The last day I saw Frodo was after the season had ended. I came back to volunteer for that day because I knew he was leaving early the next morning and I needed to say goodbye. I spent as much of the day with him as possible, going into his stall so frequently that I think he got a bit annoyed at me. But he let me do it anyway. I scratched him in all his favorite spots and gave him hugs and kisses. He gave the best hugs and we got to the point that he would even kiss me back. Everyone was lenient with me that day. I was volunteering, plus it was the last time I would see Frodo. His owner came to take care of a different horse she was keeping at the Horse Park to keep Frodo company. I gathered enough courage to go up to her and tell her how much her horse meant to me. As soon as I introduced myself, she exclaimed, "Oh my goodness, you're the one that he loves so much? It's so nice to meet you!" She is one of the most delightful humans I've met and was generous enough to talk to me for almost an hour. I expressed how much I adored Frodo, and she was so grateful that he was in such good hands. She even gave me her phone number and told her to let her know if I ever wanted to come see him. I knew he was going to have an amazing retirement, but saying goodbye to a horse that special was one of the hardest things I've ever had to do. I still work at the Horse Park and volunteer at the Breeds Barn often, but something always feels like its missing now that my heart horse is gone.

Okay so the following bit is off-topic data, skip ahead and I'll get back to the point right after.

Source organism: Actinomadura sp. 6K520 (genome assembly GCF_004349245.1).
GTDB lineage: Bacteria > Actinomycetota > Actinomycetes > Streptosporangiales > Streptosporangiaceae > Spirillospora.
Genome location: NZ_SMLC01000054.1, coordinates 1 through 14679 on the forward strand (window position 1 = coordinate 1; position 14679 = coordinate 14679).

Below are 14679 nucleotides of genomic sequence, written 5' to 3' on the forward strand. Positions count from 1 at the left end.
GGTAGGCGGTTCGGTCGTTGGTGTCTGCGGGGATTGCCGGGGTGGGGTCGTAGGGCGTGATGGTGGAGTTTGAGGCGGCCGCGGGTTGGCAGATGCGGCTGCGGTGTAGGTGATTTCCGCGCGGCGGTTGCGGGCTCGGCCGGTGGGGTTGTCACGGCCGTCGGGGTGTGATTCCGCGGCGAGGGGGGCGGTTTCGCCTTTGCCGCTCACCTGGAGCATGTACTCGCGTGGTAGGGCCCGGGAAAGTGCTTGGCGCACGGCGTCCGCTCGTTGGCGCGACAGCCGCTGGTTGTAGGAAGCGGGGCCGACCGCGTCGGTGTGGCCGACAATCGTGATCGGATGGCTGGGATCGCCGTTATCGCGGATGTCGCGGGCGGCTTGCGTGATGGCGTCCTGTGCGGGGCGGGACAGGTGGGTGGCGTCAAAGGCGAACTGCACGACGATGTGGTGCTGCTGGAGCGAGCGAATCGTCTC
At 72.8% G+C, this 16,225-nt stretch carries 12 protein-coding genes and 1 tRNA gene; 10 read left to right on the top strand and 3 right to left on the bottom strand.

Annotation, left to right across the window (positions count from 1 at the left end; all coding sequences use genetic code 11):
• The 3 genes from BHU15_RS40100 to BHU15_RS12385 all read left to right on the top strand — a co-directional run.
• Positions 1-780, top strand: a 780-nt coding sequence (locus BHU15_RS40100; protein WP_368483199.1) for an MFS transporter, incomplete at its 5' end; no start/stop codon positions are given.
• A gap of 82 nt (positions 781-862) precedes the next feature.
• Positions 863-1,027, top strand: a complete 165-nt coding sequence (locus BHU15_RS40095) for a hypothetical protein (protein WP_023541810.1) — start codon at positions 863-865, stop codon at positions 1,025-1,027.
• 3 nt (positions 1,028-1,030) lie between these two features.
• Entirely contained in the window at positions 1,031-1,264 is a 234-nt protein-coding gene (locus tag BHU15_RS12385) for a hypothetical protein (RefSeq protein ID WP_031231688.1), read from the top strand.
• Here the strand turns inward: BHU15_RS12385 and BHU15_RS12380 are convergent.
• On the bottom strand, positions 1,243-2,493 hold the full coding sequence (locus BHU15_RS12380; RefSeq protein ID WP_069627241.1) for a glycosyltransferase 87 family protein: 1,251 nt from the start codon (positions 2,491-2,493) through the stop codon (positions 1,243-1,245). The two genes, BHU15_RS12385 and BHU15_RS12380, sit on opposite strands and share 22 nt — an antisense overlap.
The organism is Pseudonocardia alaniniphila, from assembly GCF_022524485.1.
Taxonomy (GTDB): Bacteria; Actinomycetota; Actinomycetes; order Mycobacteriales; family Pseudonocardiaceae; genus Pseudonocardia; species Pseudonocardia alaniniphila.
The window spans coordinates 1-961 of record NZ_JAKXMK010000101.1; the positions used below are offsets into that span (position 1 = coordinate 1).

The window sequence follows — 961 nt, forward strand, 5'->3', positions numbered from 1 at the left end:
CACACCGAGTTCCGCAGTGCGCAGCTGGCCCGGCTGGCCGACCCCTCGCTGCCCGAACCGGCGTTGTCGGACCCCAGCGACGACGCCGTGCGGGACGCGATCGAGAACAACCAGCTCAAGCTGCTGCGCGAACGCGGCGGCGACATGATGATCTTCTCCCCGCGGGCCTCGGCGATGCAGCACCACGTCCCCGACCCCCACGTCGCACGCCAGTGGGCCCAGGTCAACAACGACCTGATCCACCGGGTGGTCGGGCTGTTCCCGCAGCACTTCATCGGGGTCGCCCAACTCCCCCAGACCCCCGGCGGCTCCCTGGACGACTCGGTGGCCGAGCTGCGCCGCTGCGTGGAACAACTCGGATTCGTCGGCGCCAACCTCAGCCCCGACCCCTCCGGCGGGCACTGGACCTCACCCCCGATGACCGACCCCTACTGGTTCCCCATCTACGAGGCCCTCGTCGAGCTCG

Although Frodo is one of the best horses I've ever met, he shares my heart equally with my personal horse, Rizz. Ruthless, Lily, Rizz, Charisma, Rizzles, Rizzle Roo. My best mare. She is truly a gift from God. That's what her name means. Charisma is Greek for gift from God. I had advertised on Facebook that I was looking for a horse shortly after I retired Finn. I heard from a lot of people, but nothing seemed to really fit. I even tried a horse. She was sweet but definitely not the horse for me.

In April, a lady from Texas messaged me. She said she had two horses: a warmblood and a Thoroughbred. I'm a huge fan of warmbloods, so I inquired more about her. I fell head over heels in love with that horse from the first picture I saw of her. She was simple: a plain bay with a little star and huge ears, something my friend mocks even to this day. There were a few issues though. First, she was in Texas, and I am in Kentucky. That's a long, expensive haul for a horse. Second, she was out of my price range. I thought long and hard about it and at first, I declined a trial period with her because I just couldn't afford it. But the owner desperately wanted her gone, so she was more than happy to take $3,000 for Rizz after she was originally priced at $5,000. I knew it was a God-handled situation and trusted Him through the whole process. He brought the exact horse I needed into my life.